Barely a day goes by when there isn’t an episode of the new Danger Mouse playing in our house. Since its debut in 2015 it has been a firm family favourite.
In recent years, we have seen a glut of children’s TV remakes, from the so-so The Clangers to the splendid Thunderbirds Are Go. However, my favourite remains the new adventures of ‘the greatest secret agent in the world’.
The original series boasted the inimitable vocal talents of David Jason as Danger Mouse and Terry Scott as his hapless sidekick Penfold. However, the reboot more than holds its own. Jason and Scott have been replaced by comedians Alexander Armstrong and Kevin Eldon. And that’s just the tip of the iceberg of a cast that includes Stephen Fry, Game of Thrones‘ Lena Headey and Morwenna Banks (Peppa Pig‘s Mummy Pig). Guest stars have included Armstrong’s Pointless co-host Richard Osman, Brian Blessed, Christopher Eccleston, Miranda Richardson and Richard Ayoade.
The new version is pleasingly faithful to the original. The iconic theme tune is virtually unchanged. And other elements from the parent series remain such as Danger Mouse’s white jump-suit and flying yellow Danger Car, Baron Greenback’s frog’s head flyer and the use of a red pillar box as our heroes’ secret base.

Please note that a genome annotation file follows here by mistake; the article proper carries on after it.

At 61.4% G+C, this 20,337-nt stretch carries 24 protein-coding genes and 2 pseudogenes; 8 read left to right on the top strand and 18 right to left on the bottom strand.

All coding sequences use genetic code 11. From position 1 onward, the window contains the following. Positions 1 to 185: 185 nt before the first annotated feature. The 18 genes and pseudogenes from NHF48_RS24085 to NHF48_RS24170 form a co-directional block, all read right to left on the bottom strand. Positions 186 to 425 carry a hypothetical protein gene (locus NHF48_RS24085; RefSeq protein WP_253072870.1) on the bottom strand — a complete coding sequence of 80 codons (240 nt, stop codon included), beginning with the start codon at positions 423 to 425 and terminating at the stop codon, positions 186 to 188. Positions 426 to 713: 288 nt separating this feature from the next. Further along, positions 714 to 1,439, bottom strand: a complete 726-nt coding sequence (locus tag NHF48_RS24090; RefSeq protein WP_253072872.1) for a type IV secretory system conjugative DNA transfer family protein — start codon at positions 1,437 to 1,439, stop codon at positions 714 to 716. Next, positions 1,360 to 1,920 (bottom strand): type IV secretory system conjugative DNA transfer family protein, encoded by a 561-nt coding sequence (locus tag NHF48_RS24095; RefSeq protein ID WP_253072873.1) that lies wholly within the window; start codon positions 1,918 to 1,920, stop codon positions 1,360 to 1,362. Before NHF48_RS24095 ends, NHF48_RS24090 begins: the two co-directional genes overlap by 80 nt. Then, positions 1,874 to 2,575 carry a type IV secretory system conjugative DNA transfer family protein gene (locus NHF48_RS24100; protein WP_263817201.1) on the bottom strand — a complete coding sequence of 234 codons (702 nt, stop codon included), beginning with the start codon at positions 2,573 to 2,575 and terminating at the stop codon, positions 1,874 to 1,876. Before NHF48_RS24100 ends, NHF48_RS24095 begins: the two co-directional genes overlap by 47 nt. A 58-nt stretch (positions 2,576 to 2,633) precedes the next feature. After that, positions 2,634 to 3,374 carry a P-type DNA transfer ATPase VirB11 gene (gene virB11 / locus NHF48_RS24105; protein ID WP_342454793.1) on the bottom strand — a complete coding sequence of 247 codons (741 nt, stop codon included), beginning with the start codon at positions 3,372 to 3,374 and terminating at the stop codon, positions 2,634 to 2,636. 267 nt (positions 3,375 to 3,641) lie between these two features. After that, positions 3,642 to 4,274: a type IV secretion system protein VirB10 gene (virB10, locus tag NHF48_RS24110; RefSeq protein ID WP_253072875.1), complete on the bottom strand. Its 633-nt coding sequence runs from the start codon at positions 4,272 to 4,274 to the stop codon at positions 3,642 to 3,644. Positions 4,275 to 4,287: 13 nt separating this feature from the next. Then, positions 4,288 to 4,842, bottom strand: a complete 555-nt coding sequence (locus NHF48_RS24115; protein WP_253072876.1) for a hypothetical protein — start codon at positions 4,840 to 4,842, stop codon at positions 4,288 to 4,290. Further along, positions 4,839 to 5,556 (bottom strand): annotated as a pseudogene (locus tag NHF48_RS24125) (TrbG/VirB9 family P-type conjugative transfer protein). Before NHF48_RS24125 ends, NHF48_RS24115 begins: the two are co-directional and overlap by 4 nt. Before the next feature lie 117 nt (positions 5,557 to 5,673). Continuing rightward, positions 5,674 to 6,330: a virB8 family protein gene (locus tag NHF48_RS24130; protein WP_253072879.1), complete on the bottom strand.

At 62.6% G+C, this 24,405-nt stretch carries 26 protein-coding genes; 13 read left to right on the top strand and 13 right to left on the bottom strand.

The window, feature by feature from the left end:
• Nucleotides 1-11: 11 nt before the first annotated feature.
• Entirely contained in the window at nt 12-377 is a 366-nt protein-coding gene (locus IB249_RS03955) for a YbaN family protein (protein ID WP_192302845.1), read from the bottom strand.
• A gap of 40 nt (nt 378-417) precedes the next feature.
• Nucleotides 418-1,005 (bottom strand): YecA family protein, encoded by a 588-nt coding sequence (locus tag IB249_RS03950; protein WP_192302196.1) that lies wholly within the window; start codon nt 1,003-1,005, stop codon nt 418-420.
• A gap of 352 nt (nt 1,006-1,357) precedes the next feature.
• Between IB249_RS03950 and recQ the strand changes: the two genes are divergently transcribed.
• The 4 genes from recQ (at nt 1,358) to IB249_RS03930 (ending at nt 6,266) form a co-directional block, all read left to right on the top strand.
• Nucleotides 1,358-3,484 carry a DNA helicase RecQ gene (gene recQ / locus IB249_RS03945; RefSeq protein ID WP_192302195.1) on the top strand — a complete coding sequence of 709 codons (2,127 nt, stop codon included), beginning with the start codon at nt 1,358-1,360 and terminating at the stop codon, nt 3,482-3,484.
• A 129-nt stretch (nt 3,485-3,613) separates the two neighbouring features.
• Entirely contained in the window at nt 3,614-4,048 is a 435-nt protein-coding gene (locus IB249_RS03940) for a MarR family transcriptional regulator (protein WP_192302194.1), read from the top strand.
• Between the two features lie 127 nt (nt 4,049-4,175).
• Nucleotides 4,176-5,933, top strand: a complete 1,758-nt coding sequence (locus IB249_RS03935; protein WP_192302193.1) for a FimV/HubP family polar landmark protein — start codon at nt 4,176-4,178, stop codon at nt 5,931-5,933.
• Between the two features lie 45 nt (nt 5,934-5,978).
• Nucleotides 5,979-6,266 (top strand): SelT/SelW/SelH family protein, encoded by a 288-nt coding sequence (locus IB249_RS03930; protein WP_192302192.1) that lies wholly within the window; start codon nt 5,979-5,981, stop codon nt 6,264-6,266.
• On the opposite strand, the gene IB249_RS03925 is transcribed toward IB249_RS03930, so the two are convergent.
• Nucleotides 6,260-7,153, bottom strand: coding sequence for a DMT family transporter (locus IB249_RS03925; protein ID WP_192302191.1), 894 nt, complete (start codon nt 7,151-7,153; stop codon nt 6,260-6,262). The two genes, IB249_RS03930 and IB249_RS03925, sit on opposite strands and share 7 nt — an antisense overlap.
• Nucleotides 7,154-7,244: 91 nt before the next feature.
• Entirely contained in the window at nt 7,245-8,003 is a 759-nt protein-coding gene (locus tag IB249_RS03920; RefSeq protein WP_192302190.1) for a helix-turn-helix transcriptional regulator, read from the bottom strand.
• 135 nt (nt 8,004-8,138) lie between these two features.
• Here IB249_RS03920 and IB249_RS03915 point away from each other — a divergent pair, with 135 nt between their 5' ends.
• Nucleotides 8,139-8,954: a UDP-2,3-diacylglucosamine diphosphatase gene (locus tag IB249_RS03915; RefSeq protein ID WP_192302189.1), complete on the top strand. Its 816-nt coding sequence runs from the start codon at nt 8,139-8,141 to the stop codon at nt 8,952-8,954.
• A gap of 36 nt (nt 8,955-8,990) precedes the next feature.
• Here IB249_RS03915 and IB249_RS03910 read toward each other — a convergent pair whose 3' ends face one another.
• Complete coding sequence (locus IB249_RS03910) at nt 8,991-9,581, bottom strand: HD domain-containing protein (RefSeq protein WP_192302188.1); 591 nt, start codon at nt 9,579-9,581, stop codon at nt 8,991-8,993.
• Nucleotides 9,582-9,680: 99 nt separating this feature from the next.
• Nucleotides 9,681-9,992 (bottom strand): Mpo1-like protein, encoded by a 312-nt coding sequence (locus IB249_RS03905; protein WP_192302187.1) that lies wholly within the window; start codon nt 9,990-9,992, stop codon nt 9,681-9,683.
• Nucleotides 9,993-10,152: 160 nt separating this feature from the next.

There’s also plenty of rapid-fire quippery, awful punnery and sight gags which will leave adults sniggering.
Shush. We’ll worry about those problems after we’ve caused them.
I’m forever chuckling at the appropriation of classic films as episode titles. (I’m easily pleased like that.) For Bond fans there is Gold Flinger, the Christmas special Yule Only Watch Twice and Quantum of Rudeness. Look a little further and you will find The Unusual Suspects, Dry Hard and (my personal favourite) The Good, the Baaaaa and the Ugly.
The show’s villains remain as absurd as ever; more in the style of Johnny English than Jason Bourne. In addition to Greenback, we have the automated toilet Dr Loocifer, terrifying pre-teen Dawn and the monkey scientist Isambard King Kong Brunel. Oh, and Count Duckula (who first appeared in the original show before getting his own series).
It’s not all the same, though. There’s an unmistakable 21st-century feel to the new show. London’s contemporary skyline and buildings feature regularly. Danger Mouse’s eye-patch now contains a head-up display. And the lack of a major female character has been addressed with the inclusion of the Q-like Professor Squawkencluck. Penfold even has a love interest of his own, the glamorous actress Scarlett Johamster.
Clever wordplay and top-notch animation aside, the new show is genuinely excellent. Our kids love the slapstick goofiness. Alexander Armstrong’s dry vocal delivery is spot on; the same is true of the other major characters. Most importantly, though, the new series has not been PC’d to death. It retains the sly, anarchic charm of the original, whose humour and visual style echoed Monty Python and The Goodies.
Danger Mouse is that rare beast – a nostalgia trip for grown-ups that is equally loved by a new generation of kids. Unmissable.